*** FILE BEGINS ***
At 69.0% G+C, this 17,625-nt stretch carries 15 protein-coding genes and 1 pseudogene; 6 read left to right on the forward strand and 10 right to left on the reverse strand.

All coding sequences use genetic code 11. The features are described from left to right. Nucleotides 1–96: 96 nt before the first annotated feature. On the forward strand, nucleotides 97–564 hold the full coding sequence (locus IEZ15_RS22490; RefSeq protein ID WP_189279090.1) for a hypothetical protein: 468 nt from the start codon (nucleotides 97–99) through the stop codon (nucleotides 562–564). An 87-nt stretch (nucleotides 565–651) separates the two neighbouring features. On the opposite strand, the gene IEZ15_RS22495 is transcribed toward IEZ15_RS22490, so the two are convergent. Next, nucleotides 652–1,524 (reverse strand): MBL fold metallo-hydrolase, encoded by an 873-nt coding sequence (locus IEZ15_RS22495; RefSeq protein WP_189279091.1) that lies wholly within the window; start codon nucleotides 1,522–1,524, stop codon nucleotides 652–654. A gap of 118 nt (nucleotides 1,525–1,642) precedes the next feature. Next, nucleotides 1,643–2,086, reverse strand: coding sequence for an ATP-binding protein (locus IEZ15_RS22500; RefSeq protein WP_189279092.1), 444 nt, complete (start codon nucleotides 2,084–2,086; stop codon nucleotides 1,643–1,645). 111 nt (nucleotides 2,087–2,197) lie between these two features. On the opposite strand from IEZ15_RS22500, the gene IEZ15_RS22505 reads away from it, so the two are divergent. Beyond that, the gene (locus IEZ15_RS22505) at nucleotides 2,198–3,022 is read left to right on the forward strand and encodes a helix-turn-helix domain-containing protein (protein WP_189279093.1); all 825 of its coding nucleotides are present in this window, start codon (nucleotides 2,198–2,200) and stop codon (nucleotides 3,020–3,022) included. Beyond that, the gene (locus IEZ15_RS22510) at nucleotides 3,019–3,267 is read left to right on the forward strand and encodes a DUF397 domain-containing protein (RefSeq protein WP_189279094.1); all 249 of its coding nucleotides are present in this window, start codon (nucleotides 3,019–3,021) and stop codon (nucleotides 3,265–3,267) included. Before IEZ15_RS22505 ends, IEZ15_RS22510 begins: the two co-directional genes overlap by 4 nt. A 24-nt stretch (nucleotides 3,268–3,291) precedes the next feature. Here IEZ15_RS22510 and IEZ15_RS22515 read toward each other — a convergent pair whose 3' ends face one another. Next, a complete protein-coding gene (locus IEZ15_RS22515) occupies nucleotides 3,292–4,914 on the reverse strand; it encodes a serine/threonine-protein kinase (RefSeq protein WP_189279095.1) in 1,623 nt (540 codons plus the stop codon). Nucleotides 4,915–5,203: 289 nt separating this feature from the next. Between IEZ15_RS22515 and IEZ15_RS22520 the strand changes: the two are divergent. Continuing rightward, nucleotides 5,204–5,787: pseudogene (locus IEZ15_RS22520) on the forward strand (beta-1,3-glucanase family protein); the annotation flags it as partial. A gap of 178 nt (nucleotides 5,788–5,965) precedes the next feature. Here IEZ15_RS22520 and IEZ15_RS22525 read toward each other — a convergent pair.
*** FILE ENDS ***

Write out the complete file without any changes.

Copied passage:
At 69.0% G+C, this 17,625-nt stretch carries 15 protein-coding genes and 1 pseudogene; 6 read left to right on the forward strand and 10 right to left on the reverse strand.

All coding sequences use genetic code 11. The features are described from left to right. Nucleotides 1–96: 96 nt before the first annotated feature. On the forward strand, nucleotides 97–564 hold the full coding sequence (locus IEZ15_RS22490; RefSeq protein ID WP_189279090.1) for a hypothetical protein: 468 nt from the start codon (nucleotides 97–99) through the stop codon (nucleotides 562–564). An 87-nt stretch (nucleotides 565–651) separates the two neighbouring features. On the opposite strand, the gene IEZ15_RS22495 is transcribed toward IEZ15_RS22490, so the two are convergent. Next, nucleotides 652–1,524 (reverse strand): MBL fold metallo-hydrolase, encoded by an 873-nt coding sequence (locus IEZ15_RS22495; RefSeq protein WP_189279091.1) that lies wholly within the window; start codon nucleotides 1,522–1,524, stop codon nucleotides 652–654. A gap of 118 nt (nucleotides 1,525–1,642) precedes the next feature. Next, nucleotides 1,643–2,086, reverse strand: coding sequence for an ATP-binding protein (locus IEZ15_RS22500; RefSeq protein WP_189279092.1), 444 nt, complete (start codon nucleotides 2,084–2,086; stop codon nucleotides 1,643–1,645). 111 nt (nucleotides 2,087–2,197) lie between these two features. On the opposite strand from IEZ15_RS22500, the gene IEZ15_RS22505 reads away from it, so the two are divergent. Beyond that, the gene (locus IEZ15_RS22505) at nucleotides 2,198–3,022 is read left to right on the forward strand and encodes a helix-turn-helix domain-containing protein (protein WP_189279093.1); all 825 of its coding nucleotides are present in this window, start codon (nucleotides 2,198–2,200) and stop codon (nucleotides 3,020–3,022) included. Beyond that, the gene (locus IEZ15_RS22510) at nucleotides 3,019–3,267 is read left to right on the forward strand and encodes a DUF397 domain-containing protein (RefSeq protein WP_189279094.1); all 249 of its coding nucleotides are present in this window, start codon (nucleotides 3,019–3,021) and stop codon (nucleotides 3,265–3,267) included. Before IEZ15_RS22505 ends, IEZ15_RS22510 begins: the two co-directional genes overlap by 4 nt. A 24-nt stretch (nucleotides 3,268–3,291) precedes the next feature. Here IEZ15_RS22510 and IEZ15_RS22515 read toward each other — a convergent pair whose 3' ends face one another. Next, a complete protein-coding gene (locus IEZ15_RS22515) occupies nucleotides 3,292–4,914 on the reverse strand; it encodes a serine/threonine-protein kinase (RefSeq protein WP_189279095.1) in 1,623 nt (540 codons plus the stop codon). Nucleotides 4,915–5,203: 289 nt separating this feature from the next. Between IEZ15_RS22515 and IEZ15_RS22520 the strand changes: the two are divergent. Continuing rightward, nucleotides 5,204–5,787: pseudogene (locus IEZ15_RS22520) on the forward strand (beta-1,3-glucanase family protein); the annotation flags it as partial. A gap of 178 nt (nucleotides 5,788–5,965) precedes the next feature. Here IEZ15_RS22520 and IEZ15_RS22525 read toward each other — a convergent pair.